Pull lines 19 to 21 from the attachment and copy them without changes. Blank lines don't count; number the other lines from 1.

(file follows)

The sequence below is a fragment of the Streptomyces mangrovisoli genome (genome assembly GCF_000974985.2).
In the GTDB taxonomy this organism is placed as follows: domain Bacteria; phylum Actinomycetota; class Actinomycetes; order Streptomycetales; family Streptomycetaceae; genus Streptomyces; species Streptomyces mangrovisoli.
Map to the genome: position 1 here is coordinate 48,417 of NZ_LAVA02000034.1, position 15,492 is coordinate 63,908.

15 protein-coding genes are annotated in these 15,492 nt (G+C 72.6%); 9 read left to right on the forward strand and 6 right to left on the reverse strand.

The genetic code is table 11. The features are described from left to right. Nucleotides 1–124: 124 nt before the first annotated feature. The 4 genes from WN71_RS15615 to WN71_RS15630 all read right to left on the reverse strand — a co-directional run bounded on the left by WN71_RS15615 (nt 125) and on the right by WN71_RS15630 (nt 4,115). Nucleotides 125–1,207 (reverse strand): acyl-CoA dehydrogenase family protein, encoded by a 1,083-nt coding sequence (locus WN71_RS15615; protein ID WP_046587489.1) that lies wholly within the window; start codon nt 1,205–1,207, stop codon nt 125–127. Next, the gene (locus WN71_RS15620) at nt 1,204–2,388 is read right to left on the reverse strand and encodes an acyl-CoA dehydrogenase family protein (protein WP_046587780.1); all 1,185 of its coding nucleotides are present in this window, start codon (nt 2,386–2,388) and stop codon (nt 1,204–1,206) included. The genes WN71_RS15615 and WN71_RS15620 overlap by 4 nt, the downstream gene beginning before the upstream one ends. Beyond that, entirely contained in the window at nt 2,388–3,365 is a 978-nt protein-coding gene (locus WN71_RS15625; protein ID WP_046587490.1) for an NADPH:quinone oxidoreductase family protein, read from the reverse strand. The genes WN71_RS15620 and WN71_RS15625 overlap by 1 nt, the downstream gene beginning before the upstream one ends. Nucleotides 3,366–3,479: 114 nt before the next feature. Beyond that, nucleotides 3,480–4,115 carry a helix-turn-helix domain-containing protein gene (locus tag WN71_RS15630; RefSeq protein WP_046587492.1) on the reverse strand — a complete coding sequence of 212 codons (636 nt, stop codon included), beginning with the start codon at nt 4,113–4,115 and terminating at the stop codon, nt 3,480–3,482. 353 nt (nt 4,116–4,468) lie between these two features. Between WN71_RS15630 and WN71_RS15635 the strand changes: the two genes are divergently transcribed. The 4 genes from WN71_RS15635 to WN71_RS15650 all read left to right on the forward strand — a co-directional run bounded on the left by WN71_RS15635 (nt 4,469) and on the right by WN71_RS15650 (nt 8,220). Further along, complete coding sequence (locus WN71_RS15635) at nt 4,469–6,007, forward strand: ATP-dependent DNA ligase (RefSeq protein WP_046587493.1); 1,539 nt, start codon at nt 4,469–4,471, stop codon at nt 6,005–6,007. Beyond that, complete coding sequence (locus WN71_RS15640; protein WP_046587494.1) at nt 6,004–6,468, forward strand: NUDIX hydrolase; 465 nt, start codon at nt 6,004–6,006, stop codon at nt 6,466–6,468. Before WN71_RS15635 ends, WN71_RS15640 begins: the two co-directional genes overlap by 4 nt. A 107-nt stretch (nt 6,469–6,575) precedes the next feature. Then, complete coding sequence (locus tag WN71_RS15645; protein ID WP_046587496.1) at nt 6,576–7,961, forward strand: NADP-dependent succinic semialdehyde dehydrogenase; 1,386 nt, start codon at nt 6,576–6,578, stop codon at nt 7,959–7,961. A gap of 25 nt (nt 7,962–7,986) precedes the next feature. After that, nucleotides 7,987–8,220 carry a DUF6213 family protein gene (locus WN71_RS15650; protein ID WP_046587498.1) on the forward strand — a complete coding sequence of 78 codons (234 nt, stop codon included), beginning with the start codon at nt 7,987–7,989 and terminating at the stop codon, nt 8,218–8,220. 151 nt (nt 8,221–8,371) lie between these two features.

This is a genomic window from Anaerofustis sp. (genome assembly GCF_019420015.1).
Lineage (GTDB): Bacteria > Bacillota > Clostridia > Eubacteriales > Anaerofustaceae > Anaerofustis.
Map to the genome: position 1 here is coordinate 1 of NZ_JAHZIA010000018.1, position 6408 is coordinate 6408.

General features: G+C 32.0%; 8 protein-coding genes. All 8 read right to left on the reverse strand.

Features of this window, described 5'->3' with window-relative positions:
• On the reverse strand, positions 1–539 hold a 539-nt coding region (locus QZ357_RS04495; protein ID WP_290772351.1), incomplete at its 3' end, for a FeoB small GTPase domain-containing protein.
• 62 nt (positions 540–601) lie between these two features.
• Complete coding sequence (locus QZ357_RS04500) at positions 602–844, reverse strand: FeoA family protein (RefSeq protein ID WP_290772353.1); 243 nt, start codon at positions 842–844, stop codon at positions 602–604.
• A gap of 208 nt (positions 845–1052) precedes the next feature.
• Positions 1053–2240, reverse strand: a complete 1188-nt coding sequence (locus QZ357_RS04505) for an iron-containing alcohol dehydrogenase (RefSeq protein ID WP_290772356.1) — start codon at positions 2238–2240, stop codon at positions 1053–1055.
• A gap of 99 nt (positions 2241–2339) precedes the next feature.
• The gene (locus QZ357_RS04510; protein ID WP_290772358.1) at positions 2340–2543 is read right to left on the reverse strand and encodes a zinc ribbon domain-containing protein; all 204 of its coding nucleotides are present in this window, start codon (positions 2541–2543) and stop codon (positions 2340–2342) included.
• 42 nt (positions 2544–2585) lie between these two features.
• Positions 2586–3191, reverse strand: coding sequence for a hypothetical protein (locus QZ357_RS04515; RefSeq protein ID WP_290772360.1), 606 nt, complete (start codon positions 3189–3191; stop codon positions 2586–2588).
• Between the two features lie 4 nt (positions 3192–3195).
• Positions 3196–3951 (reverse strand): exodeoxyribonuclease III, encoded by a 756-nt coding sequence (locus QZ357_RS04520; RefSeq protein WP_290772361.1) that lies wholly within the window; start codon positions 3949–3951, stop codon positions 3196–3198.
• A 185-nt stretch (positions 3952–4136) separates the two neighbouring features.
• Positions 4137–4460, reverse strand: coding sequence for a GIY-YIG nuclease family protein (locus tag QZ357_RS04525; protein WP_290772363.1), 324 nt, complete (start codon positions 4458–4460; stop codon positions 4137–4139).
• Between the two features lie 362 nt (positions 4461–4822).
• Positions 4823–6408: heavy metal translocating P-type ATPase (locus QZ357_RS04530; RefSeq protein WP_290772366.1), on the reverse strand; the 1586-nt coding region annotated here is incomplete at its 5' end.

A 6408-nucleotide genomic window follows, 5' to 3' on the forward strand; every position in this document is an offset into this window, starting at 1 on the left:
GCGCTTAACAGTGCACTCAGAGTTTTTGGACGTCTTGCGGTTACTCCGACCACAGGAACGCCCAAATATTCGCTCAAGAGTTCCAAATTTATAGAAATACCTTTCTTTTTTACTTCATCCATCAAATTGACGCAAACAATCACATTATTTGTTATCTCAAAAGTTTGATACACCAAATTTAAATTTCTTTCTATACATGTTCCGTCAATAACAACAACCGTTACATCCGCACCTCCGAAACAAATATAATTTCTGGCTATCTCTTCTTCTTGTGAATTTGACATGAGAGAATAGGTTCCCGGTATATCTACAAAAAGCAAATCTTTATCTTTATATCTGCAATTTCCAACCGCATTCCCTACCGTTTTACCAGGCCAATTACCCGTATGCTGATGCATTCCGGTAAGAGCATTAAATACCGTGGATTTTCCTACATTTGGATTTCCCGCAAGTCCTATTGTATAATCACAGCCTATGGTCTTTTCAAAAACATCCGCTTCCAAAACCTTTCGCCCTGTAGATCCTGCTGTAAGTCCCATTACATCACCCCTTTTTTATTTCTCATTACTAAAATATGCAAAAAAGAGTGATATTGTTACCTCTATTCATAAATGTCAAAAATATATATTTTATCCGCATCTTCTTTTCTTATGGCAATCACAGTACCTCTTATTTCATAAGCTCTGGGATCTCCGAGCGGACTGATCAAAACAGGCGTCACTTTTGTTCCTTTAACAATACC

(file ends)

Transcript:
• Positions 2586–3191, reverse strand: coding sequence for a hypothetical protein (locus QZ357_RS04515; RefSeq protein ID WP_290772360.1), 606 nt, complete (start codon positions 3189–3191; stop codon positions 2586–2588).
• Between the two features lie 4 nt (positions 3192–3195).
• Positions 3196–3951 (reverse strand): exodeoxyribonuclease III, encoded by a 756-nt coding sequence (locus QZ357_RS04520; RefSeq protein WP_290772361.1) that lies wholly within the window; start codon positions 3949–3951, stop codon positions 3196–3198.